Swiss is considering a direct Zurich-Mexico flight

Swiss is considering a direct Zurich-Mexico flight
Swiss is considering a direct Zurich-Mexico flight

Will we be able to go to Mexico non-stop from Switzerland? The idea is launched.Image: KEYSTONE

Swiss is developing its long-haul network. The airline recently opened flights to Washington DC, Seoul and Toronto. Edelweiss, another subsidiary of the group, also wants to expand its offering. Additional destinations in North and South America may soon be served.

05/03/2024, 3:25 p.m.05/03/2024, 3:28 p.m.

Stefan Ehrbar / ch media

Last year, almost 37,000 people traveled from Zurich to Mexico City, according to Swiss airport data. Everyone had to make at least one stopover, because there is no direct flight. This could soon improve, Pietro Piffaretti, the Swiss ambassador for Mexico and Belize, recently announced on LinkedIn.

He would have met Carsten Spohr, director of Swiss’ parent company, Lufthansa. Both discussed the group’s plans to launch a connection between the Mexican capital and the Swiss city. This should come to fruition in 2026.

The demand for this route exists and it is strong – thanks to Swiss investors who travel to this North American country, but also thanks to the growing number of Mexicans who choose Switzerland for their vacations.

In fact, the number of passengers between Zurich and Mexico City increased by 35.6% between 2019 and 2023 alone. This route even ranks sixth in passenger volume among those currently not served from Zurich – to Kuala Lumpur , Taipei or Bali.

However, the quantity of passengers is not enough to guarantee the profitability of a route. Also decisive are the willingness to pay, the share of business travelers, who often generate higher revenues, or the freight volume, which also contributes to profitability.

Direct flights to Mexico City are therefore not yet a reality. A Swiss spokesperson says she cannot confirm such plans at this time. The airline constantly analyzes its network to know whether it needs to be modified or expanded. It will communicate possible changes “in due course” and explains that it never officially announces new connections two years in advance. However, it confirms its desire to expand the long-haul catalog.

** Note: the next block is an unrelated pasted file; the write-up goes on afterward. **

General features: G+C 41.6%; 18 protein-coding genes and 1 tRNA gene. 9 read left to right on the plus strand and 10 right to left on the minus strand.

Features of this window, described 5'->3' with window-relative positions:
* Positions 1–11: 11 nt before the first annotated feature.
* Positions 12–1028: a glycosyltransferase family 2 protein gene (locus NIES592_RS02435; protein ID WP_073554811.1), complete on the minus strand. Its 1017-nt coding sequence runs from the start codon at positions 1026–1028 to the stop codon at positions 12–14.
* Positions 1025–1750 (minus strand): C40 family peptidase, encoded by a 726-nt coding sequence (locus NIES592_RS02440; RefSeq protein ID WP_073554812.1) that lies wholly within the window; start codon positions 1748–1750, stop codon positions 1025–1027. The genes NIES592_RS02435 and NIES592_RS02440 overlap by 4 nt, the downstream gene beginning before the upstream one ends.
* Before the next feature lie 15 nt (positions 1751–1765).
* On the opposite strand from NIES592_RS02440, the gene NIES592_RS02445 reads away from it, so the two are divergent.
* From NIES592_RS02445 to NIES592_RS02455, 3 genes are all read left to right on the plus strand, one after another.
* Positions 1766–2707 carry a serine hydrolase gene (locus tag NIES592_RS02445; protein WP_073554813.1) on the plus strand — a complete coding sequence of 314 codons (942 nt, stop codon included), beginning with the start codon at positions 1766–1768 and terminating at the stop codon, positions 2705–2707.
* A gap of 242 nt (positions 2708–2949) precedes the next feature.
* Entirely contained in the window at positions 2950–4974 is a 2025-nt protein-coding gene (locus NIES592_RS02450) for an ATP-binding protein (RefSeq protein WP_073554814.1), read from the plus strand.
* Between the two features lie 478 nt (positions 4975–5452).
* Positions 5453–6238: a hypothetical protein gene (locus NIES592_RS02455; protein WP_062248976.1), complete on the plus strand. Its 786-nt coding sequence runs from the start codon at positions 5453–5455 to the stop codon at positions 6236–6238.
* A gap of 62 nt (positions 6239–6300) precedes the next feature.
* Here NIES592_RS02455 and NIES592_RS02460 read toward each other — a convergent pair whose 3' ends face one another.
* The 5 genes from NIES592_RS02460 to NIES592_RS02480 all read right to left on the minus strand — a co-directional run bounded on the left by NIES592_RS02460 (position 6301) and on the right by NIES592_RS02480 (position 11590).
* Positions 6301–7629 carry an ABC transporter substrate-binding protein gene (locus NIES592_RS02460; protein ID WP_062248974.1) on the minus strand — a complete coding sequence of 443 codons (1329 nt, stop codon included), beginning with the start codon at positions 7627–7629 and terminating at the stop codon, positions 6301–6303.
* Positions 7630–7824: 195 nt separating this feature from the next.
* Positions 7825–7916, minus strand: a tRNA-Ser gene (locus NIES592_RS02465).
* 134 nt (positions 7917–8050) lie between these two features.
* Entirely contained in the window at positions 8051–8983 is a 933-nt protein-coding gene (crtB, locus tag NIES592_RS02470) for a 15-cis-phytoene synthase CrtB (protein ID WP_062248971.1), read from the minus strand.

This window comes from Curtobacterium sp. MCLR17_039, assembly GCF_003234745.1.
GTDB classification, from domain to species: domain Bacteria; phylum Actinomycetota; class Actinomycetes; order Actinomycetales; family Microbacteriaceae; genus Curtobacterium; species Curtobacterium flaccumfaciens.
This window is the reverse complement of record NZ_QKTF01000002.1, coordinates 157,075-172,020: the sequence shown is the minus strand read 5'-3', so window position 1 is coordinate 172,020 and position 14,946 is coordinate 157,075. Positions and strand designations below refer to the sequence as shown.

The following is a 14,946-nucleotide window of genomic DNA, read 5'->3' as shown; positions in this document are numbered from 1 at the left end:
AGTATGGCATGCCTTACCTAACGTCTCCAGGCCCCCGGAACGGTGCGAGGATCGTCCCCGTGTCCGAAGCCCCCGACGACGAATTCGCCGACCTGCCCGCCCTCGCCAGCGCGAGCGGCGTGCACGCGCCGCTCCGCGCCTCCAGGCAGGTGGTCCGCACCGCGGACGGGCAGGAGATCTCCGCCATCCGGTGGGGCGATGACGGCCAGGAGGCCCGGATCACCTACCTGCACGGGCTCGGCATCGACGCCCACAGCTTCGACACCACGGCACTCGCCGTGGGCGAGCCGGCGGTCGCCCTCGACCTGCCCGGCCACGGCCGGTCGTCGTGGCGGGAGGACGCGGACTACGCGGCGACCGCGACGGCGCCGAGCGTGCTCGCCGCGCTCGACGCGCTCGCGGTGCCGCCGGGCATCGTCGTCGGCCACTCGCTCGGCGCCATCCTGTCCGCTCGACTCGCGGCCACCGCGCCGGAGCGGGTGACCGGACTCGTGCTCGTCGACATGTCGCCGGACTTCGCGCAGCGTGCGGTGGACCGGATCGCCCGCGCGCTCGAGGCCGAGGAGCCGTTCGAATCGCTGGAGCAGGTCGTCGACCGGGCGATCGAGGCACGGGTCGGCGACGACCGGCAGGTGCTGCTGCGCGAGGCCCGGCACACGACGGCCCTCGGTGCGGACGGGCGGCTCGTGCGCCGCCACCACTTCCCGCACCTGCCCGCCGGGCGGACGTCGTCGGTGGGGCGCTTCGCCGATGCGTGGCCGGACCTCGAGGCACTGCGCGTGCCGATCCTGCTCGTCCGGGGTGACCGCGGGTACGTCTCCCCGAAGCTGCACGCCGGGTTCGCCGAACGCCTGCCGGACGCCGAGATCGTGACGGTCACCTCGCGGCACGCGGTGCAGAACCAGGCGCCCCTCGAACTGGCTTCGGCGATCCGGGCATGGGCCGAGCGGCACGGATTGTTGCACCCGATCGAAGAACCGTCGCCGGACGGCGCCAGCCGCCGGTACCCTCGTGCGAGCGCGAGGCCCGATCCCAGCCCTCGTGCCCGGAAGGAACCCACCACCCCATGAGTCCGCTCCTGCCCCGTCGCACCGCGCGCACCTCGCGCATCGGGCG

Stopover in one case out of two

This year, Swiss launched direct flights to Washington DC, then to Seoul and Toronto starting next week. In 2025, five A350 aircraft are expected to replace four A340s. Enough to expand the offer. Furthermore, the airline still has capacity that has remained on hold since the Covid crisis, and whose operation has not resumed. They concern destinations like Nairobi, Beijing or Osaka. Recently, the airline’s director, Dieter Vrancks, told Blick that India now constituted a promising market.

Sister company of Swiss, Edelweiss is also replacing its five A340s with six A350s. The first of these new aircraft should join the fleet within a year. The director of Edelweiss, Bernd Bauer, recently expressed to the “Travelnews” portal the company’s interest in direct flights from Zurich to Brazil, Argentina, Indonesia, Peru or Vietnam.

A few months ago, there was also speculation about flights to Namibia – a destination that could also suit Edelweiss, which relies heavily on leisure travel.

L’South America underserved

Although Swiss operates a hub at Zurich airport, half of intercontinental passengers departing from Switzerland’s largest airport have to stop elsewhere, according to its data. This means, for example, a first journey to another hub such as London-Heathrow, Amsterdam or Istanbul, then a connection on a long-haul flight. There is the least direct traffic from Zurich to South America: 85% of travelers go there with a change – for example in Madrid, from where Iberia offers numerous connections.

The situation is the same for two thirds of passengers departing from Zurich who go to the Asia-Pacific region. Then comes North America, with stopovers in 43% of cases. Added to this are departures from Basel. Since Euroairport has practically no intercontinental connections, the share of transit passengers must be significantly higher there, especially since the airport is very well connected to hubs like Munich, Amsterdam or Paris. The clientele making a stopover must also be greater at Geneva-Cointrin than at Zurich, even though this airport offers more intercontinental flights than Basel.

(French adaptation: Valentine Zenker)

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